My Simple tip for LGBTQ+ Allyship at Work
One day, I was chatting with a friend about what her company was doing to celebrate Pride month. She excitedly told me that her company had passed out Pride flags to all of the employees at her work for visible support to the LGBTQ+ community. “What a great gesture!” I thought. She then disclosed that one of her colleagues complained about this because it felt like they were forcing people to openly support a topic that they were not comfortable with talking about, let alone letting other people know that they support. I was quite stunned at my friends’ colleague’s reaction. She didn’t seem to make the connection between the values that her company was promoting and her personal bias.
I began to ponder how such a perspective could be built, asking myself if it was due to a religious belief, if she felt it was too persona of a topic, or something else.
This woman who feels embarrassed to be wearing a Pride flag and views it as coercion, ironically, feels the same kind of insecurity of those who are in the LGBTQ+ community at work. In this instance it can be argued that she has the privilege to ignore it because it does not directly affect her. The company has attempted to promote their values for inclusion and diversity through action, but the employee is still unconvinced that she has a role to play in helping her company implement these values at work.
Most of the time, our personal lives don’t really creep into conversations at work until it becomes the subject of banter in coffee corners, explanations to your boss about time off, or during lunches and afterwork networking events. These are all places where the topic of your private life will ultimately come up at some point, and often these are the ways that really help us build relationships with our colleagues. These relaxed settings are where we more naturally open-up to others.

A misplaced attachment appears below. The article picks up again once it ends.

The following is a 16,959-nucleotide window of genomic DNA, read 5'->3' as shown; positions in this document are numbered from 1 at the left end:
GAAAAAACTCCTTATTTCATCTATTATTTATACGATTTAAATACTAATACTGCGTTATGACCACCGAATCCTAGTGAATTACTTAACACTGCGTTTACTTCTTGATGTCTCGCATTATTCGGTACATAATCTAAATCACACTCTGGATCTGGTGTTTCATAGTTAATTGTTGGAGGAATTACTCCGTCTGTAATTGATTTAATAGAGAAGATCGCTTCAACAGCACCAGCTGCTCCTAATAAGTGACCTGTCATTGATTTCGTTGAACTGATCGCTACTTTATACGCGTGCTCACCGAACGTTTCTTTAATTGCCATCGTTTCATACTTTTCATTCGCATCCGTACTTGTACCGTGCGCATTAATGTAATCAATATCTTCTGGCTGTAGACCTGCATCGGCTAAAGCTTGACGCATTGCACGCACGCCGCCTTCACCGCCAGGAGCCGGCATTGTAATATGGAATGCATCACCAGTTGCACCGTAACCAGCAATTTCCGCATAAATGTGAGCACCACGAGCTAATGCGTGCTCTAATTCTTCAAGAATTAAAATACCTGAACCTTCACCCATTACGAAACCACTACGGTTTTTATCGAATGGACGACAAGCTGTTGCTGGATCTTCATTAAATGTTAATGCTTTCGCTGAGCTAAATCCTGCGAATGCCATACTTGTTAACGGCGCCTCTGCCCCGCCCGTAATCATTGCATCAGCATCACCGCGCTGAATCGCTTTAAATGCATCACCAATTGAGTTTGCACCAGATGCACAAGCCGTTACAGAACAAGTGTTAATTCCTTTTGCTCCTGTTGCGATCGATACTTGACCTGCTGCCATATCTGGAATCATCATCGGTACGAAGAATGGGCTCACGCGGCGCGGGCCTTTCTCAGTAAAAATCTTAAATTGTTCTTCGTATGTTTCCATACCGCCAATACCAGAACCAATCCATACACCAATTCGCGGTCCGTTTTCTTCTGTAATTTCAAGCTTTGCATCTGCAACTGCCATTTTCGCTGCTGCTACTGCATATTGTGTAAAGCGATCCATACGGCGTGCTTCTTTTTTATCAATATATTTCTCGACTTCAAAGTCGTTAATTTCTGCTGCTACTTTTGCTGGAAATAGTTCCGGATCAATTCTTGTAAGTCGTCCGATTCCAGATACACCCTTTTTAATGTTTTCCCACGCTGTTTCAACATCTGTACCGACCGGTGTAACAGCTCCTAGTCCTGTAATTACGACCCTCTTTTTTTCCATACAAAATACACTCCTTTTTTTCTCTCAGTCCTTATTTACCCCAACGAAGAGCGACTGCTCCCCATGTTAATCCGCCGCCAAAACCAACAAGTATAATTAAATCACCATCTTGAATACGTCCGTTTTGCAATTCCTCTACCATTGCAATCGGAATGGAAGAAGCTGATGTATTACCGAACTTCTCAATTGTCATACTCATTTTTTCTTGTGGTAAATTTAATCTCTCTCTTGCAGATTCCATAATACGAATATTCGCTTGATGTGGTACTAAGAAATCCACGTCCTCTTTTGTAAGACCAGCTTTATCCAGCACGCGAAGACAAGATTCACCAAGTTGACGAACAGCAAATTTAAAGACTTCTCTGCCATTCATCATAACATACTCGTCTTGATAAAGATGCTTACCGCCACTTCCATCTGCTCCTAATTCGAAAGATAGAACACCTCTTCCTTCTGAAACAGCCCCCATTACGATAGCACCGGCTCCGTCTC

As with a parent who cannot attend an afterwork event, or a person with a disability who cannot move around so easily, these events and situations do not fair as equally well with the LGBTQ+ community. People who have a same sex partner at home or live as another gender outside of work may feel they cannot join in on the conversation freely out of fear of spilling a “secret” about a part of their lives that everyone else discusses with ease. Often, the perception of the LGBTQ+ person is the same as those who have the bias i.e.; believing they should not disclose information they think would make people feel uncomfortable. It surely must be exhausting working your way around phrases like, “My wife works here.” or “I went to the lake with my partner and his family this weekend.”, without using pronouns that disclose a gender.
So, what can we do as individuals to be a better allies and influence those around us who may not be so willing to wave a flag? One thing I have learned from many years living in a large LGBTQ+ community, is to get in line with habits in your everyday conversation. A simple tweak in your dialogue has the potential to let others know that your conversation is safe space and is contagious to others. I keep the options open when asking friendly questions about the personal life or weekend plans of people I may not know well. For instance, I won’t assume the gender when eluding to a person’s partner i.e.; “I am very sorry to hear your partner is sick and you have to leave early. I hope he, she or they feel better.” You can keep it simple by just saying he/she and you can always stick with they but throwing out the option of he/she, I subtly, but deliberately signal that I do not have specific expectations about their response and that I am accepting and comfortable with it either way. My aim is that the other person feels more comfortable sharing a pronoun without fear of judgement if they want to. Since I’ve already said it out loud and made it clear I am ready for any response, I have made the conversation a safe place.
I think habits for more inclusive conversations are beneficial in any scenario. In my experience, they are best implemented without prior assumptions and expectations of disclosure from others and applied equally to all our conversations. In the end, I hope this small tip helps allies continue to promote safe and open everyday conversations, because we risk never overcoming the stigma that oppresses so many people in the workplace without it.